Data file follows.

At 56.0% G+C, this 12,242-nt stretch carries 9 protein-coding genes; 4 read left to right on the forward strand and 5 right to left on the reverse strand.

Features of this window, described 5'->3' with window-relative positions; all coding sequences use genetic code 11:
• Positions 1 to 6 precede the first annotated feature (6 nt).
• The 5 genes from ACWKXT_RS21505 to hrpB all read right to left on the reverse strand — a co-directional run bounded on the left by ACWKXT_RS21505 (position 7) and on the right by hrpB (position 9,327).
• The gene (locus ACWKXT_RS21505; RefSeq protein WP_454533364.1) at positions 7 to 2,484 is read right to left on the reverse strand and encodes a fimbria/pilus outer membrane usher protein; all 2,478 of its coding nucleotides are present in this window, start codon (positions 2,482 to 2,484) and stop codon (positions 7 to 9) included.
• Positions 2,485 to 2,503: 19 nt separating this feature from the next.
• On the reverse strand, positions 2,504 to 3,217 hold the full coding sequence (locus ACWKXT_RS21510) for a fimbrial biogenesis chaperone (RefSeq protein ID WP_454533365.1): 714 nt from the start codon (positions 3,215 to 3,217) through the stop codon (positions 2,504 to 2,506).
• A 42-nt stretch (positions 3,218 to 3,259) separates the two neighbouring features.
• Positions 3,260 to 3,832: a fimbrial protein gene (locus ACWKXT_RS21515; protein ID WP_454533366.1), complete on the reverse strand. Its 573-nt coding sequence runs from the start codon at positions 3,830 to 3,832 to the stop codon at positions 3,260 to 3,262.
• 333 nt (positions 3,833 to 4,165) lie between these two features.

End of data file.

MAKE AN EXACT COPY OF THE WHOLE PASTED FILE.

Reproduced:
At 56.0% G+C, this 12,242-nt stretch carries 9 protein-coding genes; 4 read left to right on the forward strand and 5 right to left on the reverse strand.

Features of this window, described 5'->3' with window-relative positions; all coding sequences use genetic code 11:
• Positions 1 to 6 precede the first annotated feature (6 nt).
• The 5 genes from ACWKXT_RS21505 to hrpB all read right to left on the reverse strand — a co-directional run bounded on the left by ACWKXT_RS21505 (position 7) and on the right by hrpB (position 9,327).
• The gene (locus ACWKXT_RS21505; RefSeq protein WP_454533364.1) at positions 7 to 2,484 is read right to left on the reverse strand and encodes a fimbria/pilus outer membrane usher protein; all 2,478 of its coding nucleotides are present in this window, start codon (positions 2,482 to 2,484) and stop codon (positions 7 to 9) included.
• Positions 2,485 to 2,503: 19 nt separating this feature from the next.
• On the reverse strand, positions 2,504 to 3,217 hold the full coding sequence (locus ACWKXT_RS21510) for a fimbrial biogenesis chaperone (RefSeq protein ID WP_454533365.1): 714 nt from the start codon (positions 3,215 to 3,217) through the stop codon (positions 2,504 to 2,506).
• A 42-nt stretch (positions 3,218 to 3,259) separates the two neighbouring features.
• Positions 3,260 to 3,832: a fimbrial protein gene (locus ACWKXT_RS21515; protein ID WP_454533366.1), complete on the reverse strand. Its 573-nt coding sequence runs from the start codon at positions 3,830 to 3,832 to the stop codon at positions 3,260 to 3,262.
• 333 nt (positions 3,833 to 4,165) lie between these two features.